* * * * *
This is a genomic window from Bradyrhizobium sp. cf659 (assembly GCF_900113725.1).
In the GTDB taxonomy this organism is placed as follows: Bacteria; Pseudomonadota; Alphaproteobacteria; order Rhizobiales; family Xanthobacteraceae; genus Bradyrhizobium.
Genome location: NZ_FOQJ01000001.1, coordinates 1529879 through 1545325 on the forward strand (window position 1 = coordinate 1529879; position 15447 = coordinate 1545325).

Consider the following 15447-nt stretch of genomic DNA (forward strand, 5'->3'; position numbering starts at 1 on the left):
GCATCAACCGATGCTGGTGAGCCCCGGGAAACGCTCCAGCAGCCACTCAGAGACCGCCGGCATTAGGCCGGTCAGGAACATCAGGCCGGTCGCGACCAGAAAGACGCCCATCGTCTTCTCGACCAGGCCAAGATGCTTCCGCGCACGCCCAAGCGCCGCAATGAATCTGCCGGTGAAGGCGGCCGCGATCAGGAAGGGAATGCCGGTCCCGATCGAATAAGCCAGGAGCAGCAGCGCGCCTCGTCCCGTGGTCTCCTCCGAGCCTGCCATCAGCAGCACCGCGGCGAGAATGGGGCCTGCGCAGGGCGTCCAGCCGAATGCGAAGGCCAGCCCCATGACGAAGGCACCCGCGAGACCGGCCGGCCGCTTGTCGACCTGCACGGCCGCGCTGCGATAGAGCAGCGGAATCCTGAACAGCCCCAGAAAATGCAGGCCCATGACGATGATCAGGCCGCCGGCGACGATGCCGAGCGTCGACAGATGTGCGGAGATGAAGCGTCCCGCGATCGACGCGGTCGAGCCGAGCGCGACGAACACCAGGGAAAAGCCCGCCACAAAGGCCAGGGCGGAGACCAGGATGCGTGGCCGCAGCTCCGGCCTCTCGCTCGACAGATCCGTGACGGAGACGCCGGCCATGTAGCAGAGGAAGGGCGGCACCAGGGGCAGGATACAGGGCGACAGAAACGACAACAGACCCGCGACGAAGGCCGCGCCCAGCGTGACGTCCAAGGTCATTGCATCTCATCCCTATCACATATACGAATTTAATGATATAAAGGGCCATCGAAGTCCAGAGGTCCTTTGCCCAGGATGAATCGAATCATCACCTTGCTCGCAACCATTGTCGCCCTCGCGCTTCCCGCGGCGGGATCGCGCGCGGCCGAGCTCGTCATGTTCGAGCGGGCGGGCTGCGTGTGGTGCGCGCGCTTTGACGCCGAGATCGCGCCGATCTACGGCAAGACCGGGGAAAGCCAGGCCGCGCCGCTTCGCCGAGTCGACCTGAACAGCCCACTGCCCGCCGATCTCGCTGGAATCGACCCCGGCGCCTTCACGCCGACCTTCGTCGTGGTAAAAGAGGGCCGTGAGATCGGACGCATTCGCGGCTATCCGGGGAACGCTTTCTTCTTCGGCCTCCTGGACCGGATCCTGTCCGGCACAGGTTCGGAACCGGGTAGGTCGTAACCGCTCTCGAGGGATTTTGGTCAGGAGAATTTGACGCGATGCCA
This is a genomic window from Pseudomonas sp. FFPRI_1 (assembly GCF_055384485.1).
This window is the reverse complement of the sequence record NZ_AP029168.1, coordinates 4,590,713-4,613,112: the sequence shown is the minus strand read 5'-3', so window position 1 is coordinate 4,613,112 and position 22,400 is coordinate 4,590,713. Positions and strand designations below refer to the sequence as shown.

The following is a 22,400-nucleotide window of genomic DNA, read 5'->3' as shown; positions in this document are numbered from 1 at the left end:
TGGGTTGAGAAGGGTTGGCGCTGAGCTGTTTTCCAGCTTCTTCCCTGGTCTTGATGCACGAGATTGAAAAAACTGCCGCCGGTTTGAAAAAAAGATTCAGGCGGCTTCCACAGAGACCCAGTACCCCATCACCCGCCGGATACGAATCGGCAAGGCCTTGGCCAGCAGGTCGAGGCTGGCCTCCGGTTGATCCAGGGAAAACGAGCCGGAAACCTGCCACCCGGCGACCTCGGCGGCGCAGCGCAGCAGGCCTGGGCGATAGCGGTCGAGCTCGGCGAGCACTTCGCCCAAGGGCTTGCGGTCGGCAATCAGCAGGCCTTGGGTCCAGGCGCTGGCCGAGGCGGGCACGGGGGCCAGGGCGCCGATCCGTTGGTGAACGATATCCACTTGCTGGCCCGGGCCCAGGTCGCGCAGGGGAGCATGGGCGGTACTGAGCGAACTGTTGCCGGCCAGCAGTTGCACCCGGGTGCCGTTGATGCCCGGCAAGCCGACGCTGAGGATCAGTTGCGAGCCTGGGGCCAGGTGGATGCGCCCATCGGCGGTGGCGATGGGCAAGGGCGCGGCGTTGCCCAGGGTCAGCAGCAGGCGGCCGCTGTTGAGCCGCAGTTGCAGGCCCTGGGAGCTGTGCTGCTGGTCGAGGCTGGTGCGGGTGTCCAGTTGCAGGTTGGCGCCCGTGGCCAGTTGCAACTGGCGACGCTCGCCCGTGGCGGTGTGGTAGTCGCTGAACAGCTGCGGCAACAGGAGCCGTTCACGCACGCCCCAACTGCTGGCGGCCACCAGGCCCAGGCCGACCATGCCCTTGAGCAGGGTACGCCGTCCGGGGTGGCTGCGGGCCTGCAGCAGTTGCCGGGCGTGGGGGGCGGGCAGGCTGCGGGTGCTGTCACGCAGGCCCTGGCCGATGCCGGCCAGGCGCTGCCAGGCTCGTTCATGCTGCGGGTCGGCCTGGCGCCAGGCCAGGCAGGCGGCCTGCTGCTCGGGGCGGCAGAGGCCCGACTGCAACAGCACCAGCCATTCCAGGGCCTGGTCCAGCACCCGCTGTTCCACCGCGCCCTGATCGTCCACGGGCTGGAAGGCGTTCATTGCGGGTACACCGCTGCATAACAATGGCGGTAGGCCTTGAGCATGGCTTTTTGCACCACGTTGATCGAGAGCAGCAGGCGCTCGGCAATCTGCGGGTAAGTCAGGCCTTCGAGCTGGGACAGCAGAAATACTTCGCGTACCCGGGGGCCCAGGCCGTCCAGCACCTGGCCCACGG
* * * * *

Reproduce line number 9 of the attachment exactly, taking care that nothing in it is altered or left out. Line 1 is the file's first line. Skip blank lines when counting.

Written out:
TGGGTTGAGAAGGGTTGGCGCTGAGCTGTTTTCCAGCTTCTTCCCTGGTCTTGATGCACGAGATTGAAAAAACTGCCGCCGGTTTGAAAAAAAGATTCAGGCGGCTTCCACAGAGACCCAGTACCCCATCACCCGCCGGATACGAATCGGCAAGGCCTTGGCCAGCAGGTCGAGGCTGGCCTCCGGTTGATCCAGGGAAAACGAGCCGGAAACCTGCCACCCGGCGACCTCGGCGGCGCAGCGCAGCAGGCCTGGGCGATAGCGGTCGAGCTCGGCGAGCACTTCGCCCAAGGGCTTGCGGTCGGCAATCAGCAGGCCTTGGGTCCAGGCGCTGGCCGAGGCGGGCACGGGGGCCAGGGCGCCGATCCGTTGGTGAACGATATCCACTTGCTGGCCCGGGCCCAGGTCGCGCAGGGGAGCATGGGCGGTACTGAGCGAACTGTTGCCGGCCAGCAGTTGCACCCGGGTGCCGTTGATGCCCGGCAAGCCGACGCTGAGGATCAGTTGCGAGCCTGGGGCCAGGTGGATGCGCCCATCGGCGGTGGCGATGGGCAAGGGCGCGGCGTTGCCCAGGGTCAGCAGCAGGCGGCCGCTGTTGAGCCGCAGTTGCAGGCCCTGGGAGCTGTGCTGCTGGTCGAGGCTGGTGCGGGTGTCCAGTTGCAGGTTGGCGCCCGTGGCCAGTTGCAACTGGCGACGCTCGCCCGTGGCGGTGTGGTAGTCGCTGAACAGCTGCGGCAACAGGAGCCGTTCACGCACGCCCCAACTGCTGGCGGCCACCAGGCCCAGGCCGACCATGCCCTTGAGCAGGGTACGCCGTCCGGGGTGGCTGCGGGCCTGCAGCAGTTGCCGGGCGTGGGGGGCGGGCAGGCTGCGGGTGCTGTCACGCAGGCCCTGGCCGATGCCGGCCAGGCGCTGCCAGGCTCGTTCATGCTGCGGGTCGGCCTGGCGCCAGGCCAGGCAGGCGGCCTGCTGCTCGGGGCGGCAGAGGCCCGACTGCAACAGCACCAGCCATTCCAGGGCCTGGTCCAGCACCCGCTGTTCCACCGCGCCCTGATCGTCCACGGGCTGGAAGGCGTTCATTGCGGGTACACCGCTGCATAACAATGGCGGTAGGCCTTGAGCATGGCTTTTTGCACCACGTTGATCGAGAGCAGCAGGCGCTCGGCAATCTGCGGGTAAGTCAGGCCTTCGAGCTGGGACAGCAGAAATACTTCGCGTACCCGGGGGCCCAGGCCGTCCAGCACCTGGCCCACGG